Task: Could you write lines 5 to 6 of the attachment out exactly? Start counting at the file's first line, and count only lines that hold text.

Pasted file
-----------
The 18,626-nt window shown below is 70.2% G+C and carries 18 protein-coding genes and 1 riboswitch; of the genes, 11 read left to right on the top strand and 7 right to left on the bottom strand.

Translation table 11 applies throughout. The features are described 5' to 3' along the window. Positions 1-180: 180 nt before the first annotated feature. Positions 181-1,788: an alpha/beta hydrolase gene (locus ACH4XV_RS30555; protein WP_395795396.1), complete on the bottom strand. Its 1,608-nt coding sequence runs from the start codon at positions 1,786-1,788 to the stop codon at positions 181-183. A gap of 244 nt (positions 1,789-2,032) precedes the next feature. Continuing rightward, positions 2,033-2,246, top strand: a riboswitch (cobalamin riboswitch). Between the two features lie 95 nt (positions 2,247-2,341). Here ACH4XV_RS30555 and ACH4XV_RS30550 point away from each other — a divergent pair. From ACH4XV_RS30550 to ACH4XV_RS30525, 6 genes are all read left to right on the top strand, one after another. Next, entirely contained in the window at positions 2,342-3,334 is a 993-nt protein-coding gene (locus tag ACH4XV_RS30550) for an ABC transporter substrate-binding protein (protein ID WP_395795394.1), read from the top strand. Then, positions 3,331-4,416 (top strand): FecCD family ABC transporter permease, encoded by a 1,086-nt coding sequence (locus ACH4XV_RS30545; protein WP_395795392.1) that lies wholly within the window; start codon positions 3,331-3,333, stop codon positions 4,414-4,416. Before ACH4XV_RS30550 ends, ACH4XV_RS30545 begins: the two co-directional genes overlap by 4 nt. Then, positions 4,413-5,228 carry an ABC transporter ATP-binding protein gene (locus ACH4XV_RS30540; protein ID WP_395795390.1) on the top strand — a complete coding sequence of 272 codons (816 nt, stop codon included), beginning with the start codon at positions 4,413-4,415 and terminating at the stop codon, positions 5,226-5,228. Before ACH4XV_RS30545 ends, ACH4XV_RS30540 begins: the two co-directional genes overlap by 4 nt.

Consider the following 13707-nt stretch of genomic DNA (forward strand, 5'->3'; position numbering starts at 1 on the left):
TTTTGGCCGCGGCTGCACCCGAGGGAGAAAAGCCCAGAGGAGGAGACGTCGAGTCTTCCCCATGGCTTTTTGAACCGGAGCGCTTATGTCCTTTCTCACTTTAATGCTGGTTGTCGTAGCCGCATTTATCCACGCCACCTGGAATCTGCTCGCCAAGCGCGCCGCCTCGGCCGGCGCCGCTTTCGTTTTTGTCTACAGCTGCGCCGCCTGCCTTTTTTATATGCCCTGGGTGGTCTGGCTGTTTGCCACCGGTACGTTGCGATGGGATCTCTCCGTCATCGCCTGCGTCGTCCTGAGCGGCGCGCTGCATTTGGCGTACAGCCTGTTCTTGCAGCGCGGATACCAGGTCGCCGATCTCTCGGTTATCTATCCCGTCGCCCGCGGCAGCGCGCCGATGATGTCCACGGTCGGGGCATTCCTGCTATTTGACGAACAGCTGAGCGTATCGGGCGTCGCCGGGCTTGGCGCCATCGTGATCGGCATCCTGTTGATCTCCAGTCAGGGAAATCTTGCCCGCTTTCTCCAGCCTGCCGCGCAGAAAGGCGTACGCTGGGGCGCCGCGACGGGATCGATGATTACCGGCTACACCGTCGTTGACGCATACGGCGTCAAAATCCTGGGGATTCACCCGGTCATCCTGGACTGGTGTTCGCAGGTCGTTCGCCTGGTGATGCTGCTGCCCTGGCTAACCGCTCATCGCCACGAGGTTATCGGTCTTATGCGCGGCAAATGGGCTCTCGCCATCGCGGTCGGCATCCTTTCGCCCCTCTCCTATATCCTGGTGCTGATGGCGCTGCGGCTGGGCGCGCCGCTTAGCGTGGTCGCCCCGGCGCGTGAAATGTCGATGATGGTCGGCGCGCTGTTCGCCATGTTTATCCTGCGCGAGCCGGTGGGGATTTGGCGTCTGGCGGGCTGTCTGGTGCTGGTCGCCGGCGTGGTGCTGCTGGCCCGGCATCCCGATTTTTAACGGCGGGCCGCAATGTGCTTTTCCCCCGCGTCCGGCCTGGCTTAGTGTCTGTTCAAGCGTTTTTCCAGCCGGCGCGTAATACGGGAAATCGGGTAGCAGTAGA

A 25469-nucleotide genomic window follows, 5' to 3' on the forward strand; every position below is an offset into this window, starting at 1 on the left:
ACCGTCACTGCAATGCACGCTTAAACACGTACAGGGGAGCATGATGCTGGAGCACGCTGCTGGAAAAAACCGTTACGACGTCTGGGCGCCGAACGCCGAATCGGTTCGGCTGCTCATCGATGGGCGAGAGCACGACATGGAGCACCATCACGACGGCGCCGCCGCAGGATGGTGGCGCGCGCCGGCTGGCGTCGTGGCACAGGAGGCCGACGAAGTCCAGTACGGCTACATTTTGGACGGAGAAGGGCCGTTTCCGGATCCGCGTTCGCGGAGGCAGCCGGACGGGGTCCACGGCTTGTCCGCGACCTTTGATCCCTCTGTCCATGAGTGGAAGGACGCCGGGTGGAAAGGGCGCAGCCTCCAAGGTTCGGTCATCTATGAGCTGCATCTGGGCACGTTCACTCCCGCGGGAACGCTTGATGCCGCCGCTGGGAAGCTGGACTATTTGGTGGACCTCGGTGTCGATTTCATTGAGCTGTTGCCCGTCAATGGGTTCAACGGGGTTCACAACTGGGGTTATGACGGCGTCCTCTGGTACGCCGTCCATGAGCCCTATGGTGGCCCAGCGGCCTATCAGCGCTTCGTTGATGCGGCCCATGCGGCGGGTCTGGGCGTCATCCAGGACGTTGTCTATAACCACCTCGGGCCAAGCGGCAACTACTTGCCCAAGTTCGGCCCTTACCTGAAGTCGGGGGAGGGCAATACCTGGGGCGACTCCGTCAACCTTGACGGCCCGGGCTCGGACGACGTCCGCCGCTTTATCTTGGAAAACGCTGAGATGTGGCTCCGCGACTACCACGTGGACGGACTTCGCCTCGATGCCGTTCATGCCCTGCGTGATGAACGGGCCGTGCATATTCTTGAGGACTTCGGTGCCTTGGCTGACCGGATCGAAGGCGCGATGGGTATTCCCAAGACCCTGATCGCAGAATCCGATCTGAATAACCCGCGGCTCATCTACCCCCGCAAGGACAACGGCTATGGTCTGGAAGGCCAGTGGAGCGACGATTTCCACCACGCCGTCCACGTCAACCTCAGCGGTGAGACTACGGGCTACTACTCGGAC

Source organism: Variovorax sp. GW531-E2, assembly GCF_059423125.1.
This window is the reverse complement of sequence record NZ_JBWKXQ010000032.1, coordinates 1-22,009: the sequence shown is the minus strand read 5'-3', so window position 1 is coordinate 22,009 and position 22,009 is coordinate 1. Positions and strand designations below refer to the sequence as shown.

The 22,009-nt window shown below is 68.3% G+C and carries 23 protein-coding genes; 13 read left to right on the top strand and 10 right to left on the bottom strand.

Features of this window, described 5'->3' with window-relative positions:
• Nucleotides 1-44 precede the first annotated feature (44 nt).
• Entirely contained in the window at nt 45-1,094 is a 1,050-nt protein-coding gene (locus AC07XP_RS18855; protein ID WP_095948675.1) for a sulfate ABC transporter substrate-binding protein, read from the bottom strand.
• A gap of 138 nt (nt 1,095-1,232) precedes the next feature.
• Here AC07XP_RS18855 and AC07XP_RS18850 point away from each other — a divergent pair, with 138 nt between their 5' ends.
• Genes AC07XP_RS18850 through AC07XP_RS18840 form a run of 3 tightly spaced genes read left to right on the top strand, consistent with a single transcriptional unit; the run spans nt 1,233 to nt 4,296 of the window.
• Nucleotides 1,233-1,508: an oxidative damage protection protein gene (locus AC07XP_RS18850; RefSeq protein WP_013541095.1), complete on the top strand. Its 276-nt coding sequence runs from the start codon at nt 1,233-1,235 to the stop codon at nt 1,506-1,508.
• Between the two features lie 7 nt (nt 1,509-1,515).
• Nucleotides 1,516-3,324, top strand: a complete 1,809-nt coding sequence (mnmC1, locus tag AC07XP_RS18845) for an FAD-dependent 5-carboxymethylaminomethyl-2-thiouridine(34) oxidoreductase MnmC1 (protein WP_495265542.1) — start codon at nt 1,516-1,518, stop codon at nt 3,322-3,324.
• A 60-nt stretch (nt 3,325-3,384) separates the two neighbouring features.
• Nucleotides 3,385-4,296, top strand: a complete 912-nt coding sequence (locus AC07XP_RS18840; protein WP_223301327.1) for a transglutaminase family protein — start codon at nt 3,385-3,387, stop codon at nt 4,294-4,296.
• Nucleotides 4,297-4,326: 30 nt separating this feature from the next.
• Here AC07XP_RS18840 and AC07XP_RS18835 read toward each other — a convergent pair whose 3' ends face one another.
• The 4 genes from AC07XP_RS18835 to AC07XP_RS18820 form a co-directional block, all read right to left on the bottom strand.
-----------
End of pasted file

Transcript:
A 25469-nucleotide genomic window follows, 5' to 3' on the forward strand; every position below is an offset into this window, starting at 1 on the left:
ACCGTCACTGCAATGCACGCTTAAACACGTACAGGGGAGCATGATGCTGGAGCACGCTGCTGGAAAAAACCGTTACGACGTCTGGGCGCCGAACGCCGAATCGGTTCGGCTGCTCATCGATGGGCGAGAGCACGACATGGAGCACCATCACGACGGCGCCGCCGCAGGATGGTGGCGCGCGCCGGCTGGCGTCGTGGCACAGGAGGCCGACGAAGTCCAGTACGGCTACATTTTGGACGGAGAAGGGCCGTTTCCGGATCCGCGTTCGCGGAGGCAGCCGGACGGGGTCCACGGCTTGTCCGCGACCTTTGATCCCTCTGTCCATGAGTGGAAGGACGCCGGGTGGAAAGGGCGCAGCCTCCAAGGTTCGGTCATCTATGAGCTGCATCTGGGCACGTTCACTCCCGCGGGAACGCTTGATGCCGCCGCTGGGAAGCTGGACTATTTGGTGGACCTCGGTGTCGATTTCATTGAGCTGTTGCCCGTCAATGGGTTCAACGGGGTTCACAACTGGGGTTATGACGGCGTCCTCTGGTACGCCGTCCATGAGCCCTATGGTGGCCCAGCGGCCTATCAGCGCTTCGTTGATGCGGCCCATGCGGCGGGTCTGGGCGTCATCCAGGACGTTGTCTATAACCACCTCGGGCCAAGCGGCAACTACTTGCCCAAGTTCGGCCCTTACCTGAAGTCGGGGGAGGGCAATACCTGGGGCGACTCCGTCAACCTTGACGGCCCGGGCTCGGACGACGTCCGCCGCTTTATCTTGGAAAACGCTGAGATGTGGCTCCGCGACTACCACGTGGACGGACTTCGCCTCGATGCCGTTCATGCCCTGCGTGATGAACGGGCCGTGCATATTCTTGAGGACTTCGGTGCCTTGGCTGACCGGATCGAAGGCGCGATGGGTATTCCCAAGACCCTGATCGCAGAATCCGATCTGAATAACCCGCGGCTCATCTACCCCCGCAAGGACAACGGCTATGGTCTGGAAGGCCAGTGGAGCGACGATTTCCACCACGCCGTCCACGTCAACCTCAGCGGTGAGACTACGGGCTACTACTCGGAC